But oh my dear, I am tired of being Alice in Wonderland. Does it sound ungrateful? Alice Liddell Hargreaves’s life has been a richly woven tapestry: As a young woman, wife, mother, and widow, she’s experienced intense passion, great privilege, and greater tragedy. But as she nears her eighty-first birthday, she knows that, to the world around her, she is and will always be only “Alice.” Her life was permanently dog-eared at one fateful moment in her tenth year–the golden summer day she urged a grown-up friend to write down one of his fanciful stories... That story, a wild tale of rabbits, queens, and a precocious young child, becomes a sensation the world over. Its author, a shy, stuttering Oxford professor, does more than immortalize Alice–he changes her life forever. But even he cannot stop time, as much as he might like to. And as Alice’s childhood slips away, a peacetime of glittering balls and royal romances gives way to the urgent tide of war. For Alice, the stakes could not be higher, for she is the mother of three grown sons, soldiers all. Yet even as she stands to lose everything she treasures, one part of her will always be the determined, undaunted Alice of the story, who discovered that life beyond the rabbit hole was an astonishing journey. The blending of fact with fiction in Alice I Have Been is wonderful and seamless. It's a love story, and a story of heartbreak. The love & hate between sisters, jealousy, and an undercurrent of something a bit improper. Melanie Benjamin does a great job of portraying the restrictions of the victorian woman in society- how every action is judged, and how rumor and speculation, however unfounded, can ruin a woman's reputation. But this isn't some dry victorian piece of fiction, Alice is a vibrant wonderful character that will entice you to turn those pages. This is my choice for fiction for "The Challenge". Here's My Review...

Would you like to participate? Having a blog isn't necessary! You can read and review your book on the Women Unbound Blog! Also at the
Women Unbound Blog you'll find lots of great book recommendations, so follow the link to check it all out! And a special thanks to the girls who are hosting this, Aarti of Booklust Blog, Care of Care's Online Book Club, and Eva of A Striped Armchair.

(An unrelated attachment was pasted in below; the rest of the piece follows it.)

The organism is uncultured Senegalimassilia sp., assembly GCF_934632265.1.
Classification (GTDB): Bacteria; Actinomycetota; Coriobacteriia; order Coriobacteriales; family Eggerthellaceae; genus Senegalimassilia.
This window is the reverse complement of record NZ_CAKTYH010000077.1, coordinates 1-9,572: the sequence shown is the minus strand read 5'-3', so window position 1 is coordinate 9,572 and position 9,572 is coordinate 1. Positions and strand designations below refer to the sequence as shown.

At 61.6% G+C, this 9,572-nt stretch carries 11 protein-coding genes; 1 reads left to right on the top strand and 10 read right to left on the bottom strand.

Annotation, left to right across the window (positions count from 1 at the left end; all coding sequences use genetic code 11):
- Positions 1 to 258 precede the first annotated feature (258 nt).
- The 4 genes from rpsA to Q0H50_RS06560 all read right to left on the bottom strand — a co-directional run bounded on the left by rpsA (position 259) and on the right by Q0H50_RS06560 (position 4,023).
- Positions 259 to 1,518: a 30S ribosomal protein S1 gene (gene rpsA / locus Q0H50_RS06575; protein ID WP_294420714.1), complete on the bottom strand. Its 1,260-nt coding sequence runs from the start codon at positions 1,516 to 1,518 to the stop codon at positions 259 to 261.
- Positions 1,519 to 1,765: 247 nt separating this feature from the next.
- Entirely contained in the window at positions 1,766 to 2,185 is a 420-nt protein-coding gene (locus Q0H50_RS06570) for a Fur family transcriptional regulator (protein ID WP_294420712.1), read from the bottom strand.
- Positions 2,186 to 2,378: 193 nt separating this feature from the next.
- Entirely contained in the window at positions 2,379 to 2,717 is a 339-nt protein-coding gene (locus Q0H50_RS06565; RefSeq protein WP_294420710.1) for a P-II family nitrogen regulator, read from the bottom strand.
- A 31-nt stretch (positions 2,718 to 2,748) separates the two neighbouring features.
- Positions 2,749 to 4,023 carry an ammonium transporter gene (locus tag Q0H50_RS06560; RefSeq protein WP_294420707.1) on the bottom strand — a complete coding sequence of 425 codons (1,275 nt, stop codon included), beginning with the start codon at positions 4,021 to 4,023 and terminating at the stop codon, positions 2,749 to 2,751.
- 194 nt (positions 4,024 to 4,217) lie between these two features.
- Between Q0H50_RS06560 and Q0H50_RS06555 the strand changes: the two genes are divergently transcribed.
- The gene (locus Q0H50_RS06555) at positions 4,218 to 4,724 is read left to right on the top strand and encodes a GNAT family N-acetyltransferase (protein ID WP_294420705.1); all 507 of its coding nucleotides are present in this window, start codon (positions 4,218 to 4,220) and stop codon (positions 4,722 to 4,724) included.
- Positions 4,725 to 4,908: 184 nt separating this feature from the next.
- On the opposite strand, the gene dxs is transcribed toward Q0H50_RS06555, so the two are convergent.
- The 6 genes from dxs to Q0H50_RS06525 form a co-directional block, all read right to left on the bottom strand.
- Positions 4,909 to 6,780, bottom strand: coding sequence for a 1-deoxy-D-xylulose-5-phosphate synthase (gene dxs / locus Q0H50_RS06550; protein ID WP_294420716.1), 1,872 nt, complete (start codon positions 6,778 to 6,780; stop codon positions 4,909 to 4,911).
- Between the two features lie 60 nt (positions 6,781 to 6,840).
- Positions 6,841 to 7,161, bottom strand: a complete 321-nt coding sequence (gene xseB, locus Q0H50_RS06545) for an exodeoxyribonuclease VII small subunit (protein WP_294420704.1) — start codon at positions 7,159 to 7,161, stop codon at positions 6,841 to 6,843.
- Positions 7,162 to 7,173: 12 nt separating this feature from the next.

Katy said...

:) Great answers! Glad to see another person joining the challenge!

Suzanne Yester said...

Hey Katy!
I just took a peek at your list for the challenge! Love it! I may have to pick up Abigail & John - I remember reading some great buzz about that book! I actually picked up Persepolis last night to read for the challenge and read straight thru til I was done... It was sitting on my shelf for almost a year- the receipt was still in it! :D It was so good, I can't believe it took me a year to get to it! That's what's great about these reading challenges- they motivate you to read the books on your shelves!

Louise said...

I am eager about this challenge, and think it sounds so great. I do not have Persepolis on my challenge reading list, but it is on my "over all" reading list anyway :-)

Suzanne Yester said...

Yes, I immediately thought Persepolis would fit right in and the challenge just gave me the incentive to crack the spine. I'm glad because it was a great read. When memoirs are done well as a graphic novel they are so good and Marjane Satrapi did it well! The other graphic memoir I just loved was The Impostor's Daughter!

I look forward to seeing all your choices!

Anonymous said...

I like the idea of a graphic memoir and sounds like a great book. Good luck with the challenge, I have been tempted to sign up but I worry I won't find enough time. If I did do it I think I would try a few more Persephone titles, I just ordered one which is an early feminist novel called Consequences. Have fun with the challenge.

Suzanne Yester said...

Hi Book Pusher!
These challenges certainly are a big temptation aren't they! I haven't started my Persephone titles yet- I ordered 3, but may have to consider them for the challenge now that you just reminded me!